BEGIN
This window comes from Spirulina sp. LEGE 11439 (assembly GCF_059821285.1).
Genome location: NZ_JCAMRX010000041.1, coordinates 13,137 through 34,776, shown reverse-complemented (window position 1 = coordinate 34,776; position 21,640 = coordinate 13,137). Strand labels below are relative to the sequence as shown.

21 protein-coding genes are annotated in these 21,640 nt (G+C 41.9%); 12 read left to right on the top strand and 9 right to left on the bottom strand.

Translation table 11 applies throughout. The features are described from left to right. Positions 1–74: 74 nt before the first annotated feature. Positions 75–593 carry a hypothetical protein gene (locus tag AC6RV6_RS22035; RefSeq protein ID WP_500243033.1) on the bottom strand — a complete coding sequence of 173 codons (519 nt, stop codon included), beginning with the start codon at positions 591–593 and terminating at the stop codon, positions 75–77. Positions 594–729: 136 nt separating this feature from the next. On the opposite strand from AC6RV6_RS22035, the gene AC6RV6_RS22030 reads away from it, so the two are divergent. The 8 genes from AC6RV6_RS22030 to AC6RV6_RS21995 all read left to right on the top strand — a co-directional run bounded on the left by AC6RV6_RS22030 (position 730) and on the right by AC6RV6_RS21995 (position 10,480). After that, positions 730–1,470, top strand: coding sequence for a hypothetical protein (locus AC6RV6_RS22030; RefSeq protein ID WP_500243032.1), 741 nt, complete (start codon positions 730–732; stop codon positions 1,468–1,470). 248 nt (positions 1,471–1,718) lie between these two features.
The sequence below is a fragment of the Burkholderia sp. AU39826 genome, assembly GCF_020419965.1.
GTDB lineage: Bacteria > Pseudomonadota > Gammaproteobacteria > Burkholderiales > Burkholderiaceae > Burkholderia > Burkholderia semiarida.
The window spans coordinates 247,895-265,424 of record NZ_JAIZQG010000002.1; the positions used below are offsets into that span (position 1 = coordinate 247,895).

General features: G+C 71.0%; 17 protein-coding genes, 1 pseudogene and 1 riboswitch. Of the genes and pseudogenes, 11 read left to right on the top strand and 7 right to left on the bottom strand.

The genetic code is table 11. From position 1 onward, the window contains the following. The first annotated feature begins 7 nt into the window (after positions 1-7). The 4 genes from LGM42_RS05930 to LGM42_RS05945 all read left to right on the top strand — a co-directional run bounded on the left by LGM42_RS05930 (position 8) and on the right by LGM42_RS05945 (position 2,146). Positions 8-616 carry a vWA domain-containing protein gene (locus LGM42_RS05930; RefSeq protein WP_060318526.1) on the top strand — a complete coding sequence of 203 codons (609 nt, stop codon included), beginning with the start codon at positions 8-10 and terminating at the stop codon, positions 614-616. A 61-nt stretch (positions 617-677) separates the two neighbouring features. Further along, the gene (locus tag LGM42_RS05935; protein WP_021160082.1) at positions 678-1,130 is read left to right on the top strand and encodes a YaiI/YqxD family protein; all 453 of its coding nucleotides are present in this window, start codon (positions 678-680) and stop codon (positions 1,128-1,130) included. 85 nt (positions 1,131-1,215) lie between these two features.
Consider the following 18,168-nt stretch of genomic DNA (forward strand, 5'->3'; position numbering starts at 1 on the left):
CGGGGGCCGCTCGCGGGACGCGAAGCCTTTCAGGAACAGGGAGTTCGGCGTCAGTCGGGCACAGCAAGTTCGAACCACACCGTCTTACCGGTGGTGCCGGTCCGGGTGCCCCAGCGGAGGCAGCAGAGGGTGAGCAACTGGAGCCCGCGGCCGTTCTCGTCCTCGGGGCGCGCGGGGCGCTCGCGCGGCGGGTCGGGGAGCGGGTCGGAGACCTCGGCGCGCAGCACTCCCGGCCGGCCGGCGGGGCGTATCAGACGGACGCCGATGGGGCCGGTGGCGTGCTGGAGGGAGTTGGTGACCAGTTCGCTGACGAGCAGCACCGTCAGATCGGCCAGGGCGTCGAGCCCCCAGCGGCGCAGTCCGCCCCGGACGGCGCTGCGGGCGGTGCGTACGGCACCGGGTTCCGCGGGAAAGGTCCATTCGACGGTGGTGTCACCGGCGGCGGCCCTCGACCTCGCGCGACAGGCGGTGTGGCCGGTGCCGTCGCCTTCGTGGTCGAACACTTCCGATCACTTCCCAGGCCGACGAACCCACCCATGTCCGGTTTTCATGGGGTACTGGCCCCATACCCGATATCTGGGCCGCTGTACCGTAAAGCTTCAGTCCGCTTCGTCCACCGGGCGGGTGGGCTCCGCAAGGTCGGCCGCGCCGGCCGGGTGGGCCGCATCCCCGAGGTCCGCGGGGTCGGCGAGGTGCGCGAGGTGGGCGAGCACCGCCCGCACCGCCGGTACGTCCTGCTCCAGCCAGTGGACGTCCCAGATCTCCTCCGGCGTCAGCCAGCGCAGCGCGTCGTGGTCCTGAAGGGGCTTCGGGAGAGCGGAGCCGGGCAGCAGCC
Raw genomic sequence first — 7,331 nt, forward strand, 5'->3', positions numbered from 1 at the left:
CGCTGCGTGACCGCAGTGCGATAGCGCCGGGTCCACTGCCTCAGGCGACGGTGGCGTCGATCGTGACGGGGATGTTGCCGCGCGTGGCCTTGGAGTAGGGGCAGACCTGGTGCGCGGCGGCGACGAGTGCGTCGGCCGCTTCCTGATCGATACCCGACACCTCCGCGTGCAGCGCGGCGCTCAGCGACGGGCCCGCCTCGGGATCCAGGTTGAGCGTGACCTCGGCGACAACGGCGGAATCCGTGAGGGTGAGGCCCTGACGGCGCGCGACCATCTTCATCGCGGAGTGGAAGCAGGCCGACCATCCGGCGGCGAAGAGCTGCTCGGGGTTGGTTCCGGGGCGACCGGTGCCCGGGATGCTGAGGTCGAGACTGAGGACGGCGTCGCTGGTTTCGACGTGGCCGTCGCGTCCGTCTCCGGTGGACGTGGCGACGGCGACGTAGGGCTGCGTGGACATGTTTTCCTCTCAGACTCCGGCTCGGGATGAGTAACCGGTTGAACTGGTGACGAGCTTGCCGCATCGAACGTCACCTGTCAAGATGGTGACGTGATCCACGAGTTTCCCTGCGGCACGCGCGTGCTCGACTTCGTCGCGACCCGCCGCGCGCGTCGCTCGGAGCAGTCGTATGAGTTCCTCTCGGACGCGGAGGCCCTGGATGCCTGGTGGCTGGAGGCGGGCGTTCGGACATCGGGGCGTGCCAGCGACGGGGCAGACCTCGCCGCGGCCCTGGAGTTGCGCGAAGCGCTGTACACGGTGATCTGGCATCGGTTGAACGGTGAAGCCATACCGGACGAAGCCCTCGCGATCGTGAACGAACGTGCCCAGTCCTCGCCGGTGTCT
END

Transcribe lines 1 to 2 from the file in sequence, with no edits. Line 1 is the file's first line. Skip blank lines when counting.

This window comes from Spirulina sp. LEGE 11439 (assembly GCF_059821285.1).
Genome location: NZ_JCAMRX010000041.1, coordinates 13,137 through 34,776, shown reverse-complemented (window position 1 = coordinate 34,776; position 21,640 = coordinate 13,137). Strand labels below are relative to the sequence as shown.